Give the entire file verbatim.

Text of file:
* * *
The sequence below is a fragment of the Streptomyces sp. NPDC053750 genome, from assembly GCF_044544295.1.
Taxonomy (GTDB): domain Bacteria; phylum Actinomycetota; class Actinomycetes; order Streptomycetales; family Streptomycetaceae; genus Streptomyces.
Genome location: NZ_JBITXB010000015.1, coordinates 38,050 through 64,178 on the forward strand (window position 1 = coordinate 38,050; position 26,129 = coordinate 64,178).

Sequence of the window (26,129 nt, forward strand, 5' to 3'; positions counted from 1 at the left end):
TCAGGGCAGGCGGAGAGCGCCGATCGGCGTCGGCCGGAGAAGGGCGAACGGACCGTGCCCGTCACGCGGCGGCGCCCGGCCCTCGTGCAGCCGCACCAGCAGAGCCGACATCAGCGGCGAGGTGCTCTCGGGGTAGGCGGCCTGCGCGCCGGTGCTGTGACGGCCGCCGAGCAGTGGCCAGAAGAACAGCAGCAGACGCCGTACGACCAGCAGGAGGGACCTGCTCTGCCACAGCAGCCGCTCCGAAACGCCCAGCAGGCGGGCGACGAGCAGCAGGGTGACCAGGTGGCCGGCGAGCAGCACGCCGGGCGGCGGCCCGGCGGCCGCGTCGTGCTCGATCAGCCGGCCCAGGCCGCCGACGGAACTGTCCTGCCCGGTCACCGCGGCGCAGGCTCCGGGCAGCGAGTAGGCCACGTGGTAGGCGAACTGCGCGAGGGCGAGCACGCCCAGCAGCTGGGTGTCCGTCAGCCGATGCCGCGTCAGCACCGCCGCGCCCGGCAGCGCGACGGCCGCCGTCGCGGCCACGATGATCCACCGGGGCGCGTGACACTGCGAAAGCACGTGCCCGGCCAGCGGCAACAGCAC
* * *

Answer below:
The sequence below is a fragment of the Streptomyces sp. NPDC053750 genome, from assembly GCF_044544295.1.
Taxonomy (GTDB): domain Bacteria; phylum Actinomycetota; class Actinomycetes; order Streptomycetales; family Streptomycetaceae; genus Streptomyces.
Genome location: NZ_JBITXB010000015.1, coordinates 38,050 through 64,178 on the forward strand (window position 1 = coordinate 38,050; position 26,129 = coordinate 64,178).

Sequence of the window (26,129 nt, forward strand, 5' to 3'; positions counted from 1 at the left end):
TCAGGGCAGGCGGAGAGCGCCGATCGGCGTCGGCCGGAGAAGGGCGAACGGACCGTGCCCGTCACGCGGCGGCGCCCGGCCCTCGTGCAGCCGCACCAGCAGAGCCGACATCAGCGGCGAGGTGCTCTCGGGGTAGGCGGCCTGCGCGCCGGTGCTGTGACGGCCGCCGAGCAGTGGCCAGAAGAACAGCAGCAGACGCCGTACGACCAGCAGGAGGGACCTGCTCTGCCACAGCAGCCGCTCCGAAACGCCCAGCAGGCGGGCGACGAGCAGCAGGGTGACCAGGTGGCCGGCGAGCAGCACGCCGGGCGGCGGCCCGGCGGCCGCGTCGTGCTCGATCAGCCGGCCCAGGCCGCCGACGGAACTGTCCTGCCCGGTCACCGCGGCGCAGGCTCCGGGCAGCGAGTAGGCCACGTGGTAGGCGAACTGCGCGAGGGCGAGCACGCCCAGCAGCTGGGTGTCCGTCAGCCGATGCCGCGTCAGCACCGCCGCGCCCGGCAGCGCGACGGCCGCCGTCGCGGCCACGATGATCCACCGGGGCGCGTGACACTGCGAAAGCACGTGCCCGGCCAGCGGCAACAGCAC